Romano was exposed to the Rule 5 draft last fall, and went unclaimed.  That likely won’t be the case this fall, meaning the team will have to make a decision on his future this year.

 

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I know I tend to go on about how much I’m enjoying the Fisher Cats play this year, but they have a chance to truly be special.  Romano said this is the best team he’s ever played for.

And I’m talking about this team beyond Bo and Vlad.  Jonathan Davis, for example, is a fantastic prototypical lead off hitter.  With Bichette sitting in the on deck circle and Guerrero grabbing a bat in the dugout, opposition pitchers would rather keep Davis off base.  But he works the count, fouling off borderline pitches, and giving his teammates a chance to see what the Pitcher has on that night.  On base, his speed is a distraction for Pitchers already trying to pitch the bash twins carefully.  He’s a perfect table setter for this lineup.

The baseball IQ this team displays is also a joy to watch.  In last night’s game, they took advantage of Trenton starter Domingo Acevedo’s slow delivery to home.  They take the extra base when an outfielder misses the cutoff man, they see a lot of pitches, and generally just play an unselfish game.  In only their second game of the season, with Davis placed on 2nd to start the 11th inning under MiLB’s new extra inning rule, Guerrero laid down a perfect bunt (on his own, apparently), advancing Davis to 3rd.  Guerrero knew that because Gurriel had been hitting the ball hard, and could probably score Davis with a sac fly.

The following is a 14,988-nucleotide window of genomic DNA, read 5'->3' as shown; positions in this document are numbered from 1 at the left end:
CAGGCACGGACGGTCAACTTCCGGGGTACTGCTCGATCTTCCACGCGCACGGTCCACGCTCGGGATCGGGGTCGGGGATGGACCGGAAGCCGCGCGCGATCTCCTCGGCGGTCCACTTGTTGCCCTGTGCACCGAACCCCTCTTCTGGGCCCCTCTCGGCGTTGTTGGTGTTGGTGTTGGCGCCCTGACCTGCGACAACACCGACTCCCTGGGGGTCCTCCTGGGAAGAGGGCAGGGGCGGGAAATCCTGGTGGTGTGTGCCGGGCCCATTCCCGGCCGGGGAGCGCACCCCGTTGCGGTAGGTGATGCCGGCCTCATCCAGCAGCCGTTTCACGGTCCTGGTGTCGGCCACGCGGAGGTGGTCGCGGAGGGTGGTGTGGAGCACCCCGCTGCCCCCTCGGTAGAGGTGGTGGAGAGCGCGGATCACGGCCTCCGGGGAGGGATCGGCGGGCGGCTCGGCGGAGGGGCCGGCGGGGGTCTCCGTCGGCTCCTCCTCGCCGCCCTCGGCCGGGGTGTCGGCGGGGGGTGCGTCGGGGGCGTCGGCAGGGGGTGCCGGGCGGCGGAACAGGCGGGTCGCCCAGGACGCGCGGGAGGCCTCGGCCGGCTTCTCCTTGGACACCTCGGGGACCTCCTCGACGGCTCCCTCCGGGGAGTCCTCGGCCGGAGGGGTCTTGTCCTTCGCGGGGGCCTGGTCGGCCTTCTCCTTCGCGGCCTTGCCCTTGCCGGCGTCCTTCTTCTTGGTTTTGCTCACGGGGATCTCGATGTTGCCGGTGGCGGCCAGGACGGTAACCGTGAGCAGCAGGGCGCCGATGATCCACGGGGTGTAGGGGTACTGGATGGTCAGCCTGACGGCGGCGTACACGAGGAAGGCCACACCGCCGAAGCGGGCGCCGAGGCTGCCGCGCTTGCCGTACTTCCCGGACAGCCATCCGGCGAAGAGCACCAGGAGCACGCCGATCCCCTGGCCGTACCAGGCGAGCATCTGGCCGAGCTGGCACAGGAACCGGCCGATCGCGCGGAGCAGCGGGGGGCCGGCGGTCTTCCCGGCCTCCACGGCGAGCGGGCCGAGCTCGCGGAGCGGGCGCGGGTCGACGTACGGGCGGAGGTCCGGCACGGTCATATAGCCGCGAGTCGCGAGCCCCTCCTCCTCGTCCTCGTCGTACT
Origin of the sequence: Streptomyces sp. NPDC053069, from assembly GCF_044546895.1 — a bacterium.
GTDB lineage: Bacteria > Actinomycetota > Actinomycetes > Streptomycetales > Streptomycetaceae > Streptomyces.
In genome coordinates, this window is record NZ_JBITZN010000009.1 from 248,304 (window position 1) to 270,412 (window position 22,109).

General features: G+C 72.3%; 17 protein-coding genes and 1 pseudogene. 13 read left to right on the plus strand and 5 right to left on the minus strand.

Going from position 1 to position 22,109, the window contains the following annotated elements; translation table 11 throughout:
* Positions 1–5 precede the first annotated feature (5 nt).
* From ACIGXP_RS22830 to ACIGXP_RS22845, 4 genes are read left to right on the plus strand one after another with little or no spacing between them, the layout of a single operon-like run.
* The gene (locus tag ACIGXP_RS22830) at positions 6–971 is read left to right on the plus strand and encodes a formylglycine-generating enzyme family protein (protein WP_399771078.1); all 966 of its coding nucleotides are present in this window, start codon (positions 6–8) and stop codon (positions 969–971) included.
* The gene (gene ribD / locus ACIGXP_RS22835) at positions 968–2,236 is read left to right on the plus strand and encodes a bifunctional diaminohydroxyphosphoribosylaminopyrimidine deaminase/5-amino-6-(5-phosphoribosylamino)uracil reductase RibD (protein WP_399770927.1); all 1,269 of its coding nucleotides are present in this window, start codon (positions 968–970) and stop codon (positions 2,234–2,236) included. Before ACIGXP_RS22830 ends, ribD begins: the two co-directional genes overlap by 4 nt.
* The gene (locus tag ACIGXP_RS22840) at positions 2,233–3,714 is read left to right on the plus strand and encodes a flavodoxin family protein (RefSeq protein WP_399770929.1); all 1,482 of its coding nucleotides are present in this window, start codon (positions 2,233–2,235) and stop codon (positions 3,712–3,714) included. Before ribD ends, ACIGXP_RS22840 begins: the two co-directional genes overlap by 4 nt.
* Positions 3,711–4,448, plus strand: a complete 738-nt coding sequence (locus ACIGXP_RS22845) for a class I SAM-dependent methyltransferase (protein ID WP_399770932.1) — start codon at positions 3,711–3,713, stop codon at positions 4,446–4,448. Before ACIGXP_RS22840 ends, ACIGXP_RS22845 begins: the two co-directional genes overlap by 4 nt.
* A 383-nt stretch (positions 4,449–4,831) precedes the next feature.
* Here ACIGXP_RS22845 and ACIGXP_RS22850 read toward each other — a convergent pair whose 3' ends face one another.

Despite a high-powered offence, the Fisher Cats lineup is not full of swing-from-the-heels, ond-dimensional players.  Guerrero’s AB in the 4th was perfectly representative of their collective approach.  Up 2-0, Guerrero was rightly expecting a fastball.  But it was a pitch on the outer half.  Rather than try to pull the pitch, Vladdy went with what the Pitcher gave him, and slapped a Double to Right Centre.  Trying to pull the ball may have resulted in a ground ball, so Guerrero shortened his swing and made contact.

There are a lot of baseball bloodlines on this team with Bichette, Guerrero, Cavan Biggio (who has been off to a strong start, and could be a valuable multi-positon player one day), as well as Gurriel, whose father likely would have been an MLBer.  They have a solid lineup (one of the most dangerous hitters over the second half of the season in the FSL last year, Conor Panas, hits 7th), and a shutdown bullpen.

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One last thought:  it will take a much larger sample size to determine Guerrero’s ultimate position, but after a week of watching him, it’s obvious that balls that he gets to are usually going to be outs.  He displays good hands, and a strong, accurate arm.  The question will be how many he’ll get to.   That’s still to be determined.